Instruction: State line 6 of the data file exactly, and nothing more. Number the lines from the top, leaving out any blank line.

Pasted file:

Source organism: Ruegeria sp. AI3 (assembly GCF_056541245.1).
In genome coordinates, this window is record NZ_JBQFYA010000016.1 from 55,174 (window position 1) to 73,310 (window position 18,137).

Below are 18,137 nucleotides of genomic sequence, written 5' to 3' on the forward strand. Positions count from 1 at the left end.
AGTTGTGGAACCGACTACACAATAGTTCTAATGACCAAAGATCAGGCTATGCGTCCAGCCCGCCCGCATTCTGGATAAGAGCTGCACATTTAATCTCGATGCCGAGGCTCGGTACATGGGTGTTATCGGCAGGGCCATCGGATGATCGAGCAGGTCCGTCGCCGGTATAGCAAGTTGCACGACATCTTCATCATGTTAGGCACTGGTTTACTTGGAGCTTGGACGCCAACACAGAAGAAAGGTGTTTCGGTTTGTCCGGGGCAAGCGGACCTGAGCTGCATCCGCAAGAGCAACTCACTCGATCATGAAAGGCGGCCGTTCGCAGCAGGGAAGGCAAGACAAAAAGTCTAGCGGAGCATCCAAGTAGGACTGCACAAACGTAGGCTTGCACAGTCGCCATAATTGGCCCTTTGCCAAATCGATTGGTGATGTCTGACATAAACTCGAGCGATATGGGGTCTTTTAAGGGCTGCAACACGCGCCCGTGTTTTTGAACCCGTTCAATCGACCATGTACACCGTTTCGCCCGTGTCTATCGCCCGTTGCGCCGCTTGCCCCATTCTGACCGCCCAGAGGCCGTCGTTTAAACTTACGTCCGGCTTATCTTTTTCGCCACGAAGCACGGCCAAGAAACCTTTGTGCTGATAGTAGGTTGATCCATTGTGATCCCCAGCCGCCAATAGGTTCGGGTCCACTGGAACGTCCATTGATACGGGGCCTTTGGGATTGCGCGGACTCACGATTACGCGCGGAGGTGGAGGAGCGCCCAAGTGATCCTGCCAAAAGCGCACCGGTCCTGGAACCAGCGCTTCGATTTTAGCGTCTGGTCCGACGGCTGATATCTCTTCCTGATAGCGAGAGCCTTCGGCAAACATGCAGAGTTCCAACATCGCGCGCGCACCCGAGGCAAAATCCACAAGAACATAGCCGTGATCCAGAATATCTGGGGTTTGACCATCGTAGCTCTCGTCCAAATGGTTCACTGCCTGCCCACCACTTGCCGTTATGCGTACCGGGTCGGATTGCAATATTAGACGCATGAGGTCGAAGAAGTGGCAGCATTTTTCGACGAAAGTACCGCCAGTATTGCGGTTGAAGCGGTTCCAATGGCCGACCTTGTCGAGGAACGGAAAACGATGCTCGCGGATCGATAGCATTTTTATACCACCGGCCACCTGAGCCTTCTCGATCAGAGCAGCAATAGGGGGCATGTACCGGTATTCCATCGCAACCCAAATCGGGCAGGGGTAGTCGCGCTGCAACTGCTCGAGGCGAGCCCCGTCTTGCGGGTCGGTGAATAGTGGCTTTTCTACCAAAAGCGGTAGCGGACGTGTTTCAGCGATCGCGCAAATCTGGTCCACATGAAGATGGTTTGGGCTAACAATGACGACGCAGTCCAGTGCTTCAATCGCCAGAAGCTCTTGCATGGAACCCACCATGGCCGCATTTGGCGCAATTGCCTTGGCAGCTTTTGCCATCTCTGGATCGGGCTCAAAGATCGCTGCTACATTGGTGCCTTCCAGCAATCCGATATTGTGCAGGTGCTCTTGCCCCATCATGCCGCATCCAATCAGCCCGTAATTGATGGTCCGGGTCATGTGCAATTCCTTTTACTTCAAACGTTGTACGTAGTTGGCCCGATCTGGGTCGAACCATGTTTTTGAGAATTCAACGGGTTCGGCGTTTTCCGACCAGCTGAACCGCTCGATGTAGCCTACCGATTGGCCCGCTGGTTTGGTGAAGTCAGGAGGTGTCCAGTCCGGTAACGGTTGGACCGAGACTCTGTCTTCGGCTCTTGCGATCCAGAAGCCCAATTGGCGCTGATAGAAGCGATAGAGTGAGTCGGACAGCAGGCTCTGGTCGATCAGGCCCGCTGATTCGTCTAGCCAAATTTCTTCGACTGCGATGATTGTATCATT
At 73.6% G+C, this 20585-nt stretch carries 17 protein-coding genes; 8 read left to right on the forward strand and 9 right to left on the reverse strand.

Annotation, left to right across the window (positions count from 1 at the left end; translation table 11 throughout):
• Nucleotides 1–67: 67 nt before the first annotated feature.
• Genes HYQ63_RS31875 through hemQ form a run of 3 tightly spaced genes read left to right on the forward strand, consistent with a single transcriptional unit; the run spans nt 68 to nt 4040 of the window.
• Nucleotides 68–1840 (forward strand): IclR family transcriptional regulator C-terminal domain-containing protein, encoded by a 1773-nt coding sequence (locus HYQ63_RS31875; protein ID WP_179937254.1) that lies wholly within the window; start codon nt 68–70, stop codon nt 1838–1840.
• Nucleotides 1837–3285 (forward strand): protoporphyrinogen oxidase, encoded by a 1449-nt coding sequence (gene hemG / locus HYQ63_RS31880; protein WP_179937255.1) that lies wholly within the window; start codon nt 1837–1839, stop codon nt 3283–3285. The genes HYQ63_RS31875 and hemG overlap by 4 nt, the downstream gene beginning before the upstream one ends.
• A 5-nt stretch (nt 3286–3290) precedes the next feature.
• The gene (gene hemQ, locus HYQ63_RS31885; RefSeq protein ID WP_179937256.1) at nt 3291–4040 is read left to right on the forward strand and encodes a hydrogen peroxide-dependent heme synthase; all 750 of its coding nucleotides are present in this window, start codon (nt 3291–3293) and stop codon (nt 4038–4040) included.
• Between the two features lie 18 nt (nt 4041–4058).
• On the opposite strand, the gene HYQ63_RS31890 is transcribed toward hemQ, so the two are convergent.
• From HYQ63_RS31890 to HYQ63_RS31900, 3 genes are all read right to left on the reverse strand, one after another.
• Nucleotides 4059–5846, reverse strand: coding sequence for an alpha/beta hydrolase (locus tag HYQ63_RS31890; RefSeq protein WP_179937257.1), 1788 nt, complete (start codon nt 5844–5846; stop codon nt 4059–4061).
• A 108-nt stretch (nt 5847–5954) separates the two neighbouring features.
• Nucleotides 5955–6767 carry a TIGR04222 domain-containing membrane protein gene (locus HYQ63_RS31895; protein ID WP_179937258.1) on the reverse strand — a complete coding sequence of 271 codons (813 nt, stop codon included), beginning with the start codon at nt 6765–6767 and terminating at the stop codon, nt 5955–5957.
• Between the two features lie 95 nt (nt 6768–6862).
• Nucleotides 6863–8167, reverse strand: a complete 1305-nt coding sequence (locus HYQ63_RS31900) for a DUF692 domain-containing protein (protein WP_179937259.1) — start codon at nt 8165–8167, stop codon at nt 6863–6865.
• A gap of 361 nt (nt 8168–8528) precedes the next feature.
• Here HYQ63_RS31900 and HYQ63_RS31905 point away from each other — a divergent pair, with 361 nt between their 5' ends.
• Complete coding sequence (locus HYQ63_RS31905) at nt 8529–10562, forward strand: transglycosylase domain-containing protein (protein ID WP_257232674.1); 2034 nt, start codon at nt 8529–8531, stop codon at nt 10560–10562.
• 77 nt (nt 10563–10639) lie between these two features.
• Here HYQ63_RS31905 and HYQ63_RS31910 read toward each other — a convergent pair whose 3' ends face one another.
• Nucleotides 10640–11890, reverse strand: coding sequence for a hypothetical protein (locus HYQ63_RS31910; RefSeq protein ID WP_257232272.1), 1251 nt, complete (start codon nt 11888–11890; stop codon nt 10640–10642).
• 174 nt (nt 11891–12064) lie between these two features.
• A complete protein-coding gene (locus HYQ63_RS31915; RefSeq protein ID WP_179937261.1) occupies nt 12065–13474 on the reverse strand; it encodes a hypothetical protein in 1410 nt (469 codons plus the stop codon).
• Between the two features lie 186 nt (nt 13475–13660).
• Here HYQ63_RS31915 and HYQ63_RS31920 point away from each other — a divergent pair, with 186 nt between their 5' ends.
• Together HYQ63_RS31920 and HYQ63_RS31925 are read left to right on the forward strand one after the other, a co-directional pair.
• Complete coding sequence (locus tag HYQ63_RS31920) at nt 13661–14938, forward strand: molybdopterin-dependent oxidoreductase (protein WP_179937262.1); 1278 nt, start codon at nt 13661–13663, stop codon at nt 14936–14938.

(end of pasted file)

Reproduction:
Annotation, left to right across the window (positions count from 1 at the left end; translation table 11 throughout):